Behind the scenes, the exiled oligarch and arch-critic of Mr Putin, Boris Berezovsky, called in his PR agency, Bell Pottinger, to handle media inquiries. It was Bell Pottinger which distributed what will become the defining image of Alexander Litvinenko ­ a photograph of his shrunken and yellowed features taken in his hospital bed with wires to a bank of medical machines trailing from his chest.

It would seem there was a lot of stagecraft around this death. Like I said above – I would like to know if Litvenenko had a terminal disease prior to the ‘poisining’. That would be key for me to believe this was not an elaborate political stunt. The guy started to take the side of a man being investigated by the Russians, and then blames all Chechen attacks on wild conpsiracy theories like those here in the US who claim Bush and Cheney demolished the twin towers – that there were not terrorists on 9-11.

At a press conference he accused the FSB, then headed by Mr Putin, of ordering him to assassinate Mr Berezovsky. In turn charged with corruption by Moscow, Mr Litvinenko fled to London and continued his onslaught with a book, The FSB Blows Up Russia, in which he accused his former employers of murdering 300 people in 1999 by demolishing apartment blocks with explosives and blaming the attacks on Chechen rebels.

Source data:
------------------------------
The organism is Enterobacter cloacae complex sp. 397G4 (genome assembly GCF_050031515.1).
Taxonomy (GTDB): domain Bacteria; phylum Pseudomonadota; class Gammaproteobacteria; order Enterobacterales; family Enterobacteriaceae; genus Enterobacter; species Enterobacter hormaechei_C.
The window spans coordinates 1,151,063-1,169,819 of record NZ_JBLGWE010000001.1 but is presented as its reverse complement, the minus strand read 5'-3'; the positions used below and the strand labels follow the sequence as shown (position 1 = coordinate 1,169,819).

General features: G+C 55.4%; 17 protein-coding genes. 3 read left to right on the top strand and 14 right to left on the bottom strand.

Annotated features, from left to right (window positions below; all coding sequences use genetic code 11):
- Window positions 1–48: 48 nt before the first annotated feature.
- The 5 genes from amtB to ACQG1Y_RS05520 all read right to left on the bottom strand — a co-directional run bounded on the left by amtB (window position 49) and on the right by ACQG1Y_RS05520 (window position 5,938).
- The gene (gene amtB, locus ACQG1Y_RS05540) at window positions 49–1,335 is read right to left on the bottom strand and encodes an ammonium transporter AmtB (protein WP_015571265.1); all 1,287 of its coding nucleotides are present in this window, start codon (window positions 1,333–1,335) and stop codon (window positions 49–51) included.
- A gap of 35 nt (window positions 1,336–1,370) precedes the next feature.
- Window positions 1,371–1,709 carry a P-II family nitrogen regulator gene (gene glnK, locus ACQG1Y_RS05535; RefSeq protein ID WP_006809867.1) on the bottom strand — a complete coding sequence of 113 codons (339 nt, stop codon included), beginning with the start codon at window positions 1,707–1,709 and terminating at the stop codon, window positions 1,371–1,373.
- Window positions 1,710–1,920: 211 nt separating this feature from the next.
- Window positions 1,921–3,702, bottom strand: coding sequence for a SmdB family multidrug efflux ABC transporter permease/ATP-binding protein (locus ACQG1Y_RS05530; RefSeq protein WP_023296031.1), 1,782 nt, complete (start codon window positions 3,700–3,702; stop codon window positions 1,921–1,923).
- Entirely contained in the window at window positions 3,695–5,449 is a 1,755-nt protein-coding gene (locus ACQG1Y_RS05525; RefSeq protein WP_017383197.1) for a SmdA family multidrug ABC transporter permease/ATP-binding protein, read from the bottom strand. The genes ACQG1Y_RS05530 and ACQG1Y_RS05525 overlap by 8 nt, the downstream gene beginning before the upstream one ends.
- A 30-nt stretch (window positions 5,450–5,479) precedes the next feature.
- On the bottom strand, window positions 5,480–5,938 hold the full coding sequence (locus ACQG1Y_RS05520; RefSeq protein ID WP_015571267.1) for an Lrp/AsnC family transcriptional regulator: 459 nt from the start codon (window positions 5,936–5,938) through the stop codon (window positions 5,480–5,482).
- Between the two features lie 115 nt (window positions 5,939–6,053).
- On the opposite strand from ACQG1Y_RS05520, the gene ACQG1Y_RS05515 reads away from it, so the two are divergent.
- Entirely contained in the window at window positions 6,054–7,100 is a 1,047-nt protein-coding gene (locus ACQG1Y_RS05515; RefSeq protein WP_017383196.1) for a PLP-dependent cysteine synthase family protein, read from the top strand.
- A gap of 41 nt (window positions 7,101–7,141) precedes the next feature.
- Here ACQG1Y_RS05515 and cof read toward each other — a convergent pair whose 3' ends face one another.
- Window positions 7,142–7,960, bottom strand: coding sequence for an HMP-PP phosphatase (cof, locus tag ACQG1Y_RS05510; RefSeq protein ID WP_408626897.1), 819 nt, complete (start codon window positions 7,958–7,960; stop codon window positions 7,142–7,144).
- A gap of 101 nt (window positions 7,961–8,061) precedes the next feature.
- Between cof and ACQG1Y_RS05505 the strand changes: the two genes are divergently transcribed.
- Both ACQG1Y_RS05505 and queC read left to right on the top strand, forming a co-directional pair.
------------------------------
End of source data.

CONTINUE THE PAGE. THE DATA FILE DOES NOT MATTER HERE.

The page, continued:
A series of further allegations were made, some of which ­ such as the claim that the Kremlin had ordered the Beslan massacre ­ were seen as undermining his credibility.

Excuse me if I am unconvinced and unimpressed. The same man he claims he was ordered to assassinate has a PR firm at the ready when he dies? How convenient.

3 responses so far

3 Responses to “How To Kill A Spy”

  1. Mike M. says:

    I’m not so sure that murder can be ruled out. This is just the sort of James-Bond-ish stunt that the KGB/FSB likes……particularly for the terror effect.

  2. Jean says:

    I agree with Mike M. Putin is very scary and every day he is in power is another day closer to the old Soviet Union ways…including terror. This is right out of the old Stalin play-book. Sometimes they don’t sign their work but when they want to send a message they send it. It’s more than a murder, it’s a threat to any other would-be squealers.
    Also, I would rule out the suicide theory. He could have made a different kind of suicide look like the work of the Kremlin, but radioactive poisoning, a slow and painful death? Also, while it’s true, of course, radiation can shrink tumors, would a large dose of polonium 210 which wasn’t focused on the tumor be able to do that?

  3. Ken says:

    America has been aggressively attempting to encircle Russia since the purported end of the Cold War. It’s actions encouraging
    anti-Russianism in Georgia, in Ukraine, through expanding Nato,
    against Serbia in the Balkans are reprehensible. Its encouragement
    of fifth-column dual loyalists like Berezovsky, Guzinski and
    Khodorevsky stealing from the Russian treasure is abominable.

    Let’s hope Putin continues to protect Russia against further
    weakening; I believe he is encouraging larger families
    for ethnic Russians as well, a healthy sign.